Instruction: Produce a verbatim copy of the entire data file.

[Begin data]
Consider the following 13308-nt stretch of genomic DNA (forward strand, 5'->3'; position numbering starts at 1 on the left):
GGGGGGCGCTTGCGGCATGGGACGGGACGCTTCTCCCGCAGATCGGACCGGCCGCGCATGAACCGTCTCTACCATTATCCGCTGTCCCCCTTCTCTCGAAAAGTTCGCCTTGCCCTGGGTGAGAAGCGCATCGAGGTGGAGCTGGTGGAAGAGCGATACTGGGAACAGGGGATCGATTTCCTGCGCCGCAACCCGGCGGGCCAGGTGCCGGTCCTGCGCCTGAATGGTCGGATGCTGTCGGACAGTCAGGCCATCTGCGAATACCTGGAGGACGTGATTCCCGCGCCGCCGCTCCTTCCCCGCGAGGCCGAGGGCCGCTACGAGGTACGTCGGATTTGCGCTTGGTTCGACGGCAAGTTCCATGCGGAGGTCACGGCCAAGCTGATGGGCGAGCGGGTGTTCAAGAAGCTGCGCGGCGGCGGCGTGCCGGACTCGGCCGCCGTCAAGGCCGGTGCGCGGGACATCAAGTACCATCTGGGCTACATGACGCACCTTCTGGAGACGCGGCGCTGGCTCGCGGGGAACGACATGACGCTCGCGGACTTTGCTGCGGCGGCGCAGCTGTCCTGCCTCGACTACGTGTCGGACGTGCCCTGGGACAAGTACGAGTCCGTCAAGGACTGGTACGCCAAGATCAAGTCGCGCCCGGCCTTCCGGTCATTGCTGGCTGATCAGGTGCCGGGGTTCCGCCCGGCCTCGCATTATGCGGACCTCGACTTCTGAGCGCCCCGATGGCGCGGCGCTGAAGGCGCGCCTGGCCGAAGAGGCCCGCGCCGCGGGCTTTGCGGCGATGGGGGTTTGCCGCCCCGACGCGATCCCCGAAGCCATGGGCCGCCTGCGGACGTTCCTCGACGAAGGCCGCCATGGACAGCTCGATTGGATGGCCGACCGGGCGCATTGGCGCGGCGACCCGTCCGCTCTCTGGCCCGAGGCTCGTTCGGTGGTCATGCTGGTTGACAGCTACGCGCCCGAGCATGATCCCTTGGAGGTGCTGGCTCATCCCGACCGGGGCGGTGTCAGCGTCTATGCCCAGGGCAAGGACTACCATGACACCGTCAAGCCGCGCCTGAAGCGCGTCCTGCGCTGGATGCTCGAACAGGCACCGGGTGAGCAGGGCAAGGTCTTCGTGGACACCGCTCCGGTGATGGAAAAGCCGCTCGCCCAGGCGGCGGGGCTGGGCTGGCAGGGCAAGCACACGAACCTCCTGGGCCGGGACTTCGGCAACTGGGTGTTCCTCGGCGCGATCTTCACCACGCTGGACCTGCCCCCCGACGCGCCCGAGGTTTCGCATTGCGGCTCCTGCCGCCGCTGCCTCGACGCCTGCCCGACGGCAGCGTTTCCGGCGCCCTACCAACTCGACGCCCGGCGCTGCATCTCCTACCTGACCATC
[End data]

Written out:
Consider the following 13308-nt stretch of genomic DNA (forward strand, 5'->3'; position numbering starts at 1 on the left):
GGGGGGCGCTTGCGGCATGGGACGGGACGCTTCTCCCGCAGATCGGACCGGCCGCGCATGAACCGTCTCTACCATTATCCGCTGTCCCCCTTCTCTCGAAAAGTTCGCCTTGCCCTGGGTGAGAAGCGCATCGAGGTGGAGCTGGTGGAAGAGCGATACTGGGAACAGGGGATCGATTTCCTGCGCCGCAACCCGGCGGGCCAGGTGCCGGTCCTGCGCCTGAATGGTCGGATGCTGTCGGACAGTCAGGCCATCTGCGAATACCTGGAGGACGTGATTCCCGCGCCGCCGCTCCTTCCCCGCGAGGCCGAGGGCCGCTACGAGGTACGTCGGATTTGCGCTTGGTTCGACGGCAAGTTCCATGCGGAGGTCACGGCCAAGCTGATGGGCGAGCGGGTGTTCAAGAAGCTGCGCGGCGGCGGCGTGCCGGACTCGGCCGCCGTCAAGGCCGGTGCGCGGGACATCAAGTACCATCTGGGCTACATGACGCACCTTCTGGAGACGCGGCGCTGGCTCGCGGGGAACGACATGACGCTCGCGGACTTTGCTGCGGCGGCGCAGCTGTCCTGCCTCGACTACGTGTCGGACGTGCCCTGGGACAAGTACGAGTCCGTCAAGGACTGGTACGCCAAGATCAAGTCGCGCCCGGCCTTCCGGTCATTGCTGGCTGATCAGGTGCCGGGGTTCCGCCCGGCCTCGCATTATGCGGACCTCGACTTCTGAGCGCCCCGATGGCGCGGCGCTGAAGGCGCGCCTGGCCGAAGAGGCCCGCGCCGCGGGCTTTGCGGCGATGGGGGTTTGCCGCCCCGACGCGATCCCCGAAGCCATGGGCCGCCTGCGGACGTTCCTCGACGAAGGCCGCCATGGACAGCTCGATTGGATGGCCGACCGGGCGCATTGGCGCGGCGACCCGTCCGCTCTCTGGCCCGAGGCTCGTTCGGTGGTCATGCTGGTTGACAGCTACGCGCCCGAGCATGATCCCTTGGAGGTGCTGGCTCATCCCGACCGGGGCGGTGTCAGCGTCTATGCCCAGGGCAAGGACTACCATGACACCGTCAAGCCGCGCCTGAAGCGCGTCCTGCGCTGGATGCTCGAACAGGCACCGGGTGAGCAGGGCAAGGTCTTCGTGGACACCGCTCCGGTGATGGAAAAGCCGCTCGCCCAGGCGGCGGGGCTGGGCTGGCAGGGCAAGCACACGAACCTCCTGGGCCGGGACTTCGGCAACTGGGTGTTCCTCGGCGCGATCTTCACCACGCTGGACCTGCCCCCCGACGCGCCCGAGGTTTCGCATTGCGGCTCCTGCCGCCGCTGCCTCGACGCCTGCCCGACGGCAGCGTTTCCGGCGCCCTACCAACTCGACGCCCGGCGCTGCATCTCCTACCTGACCATC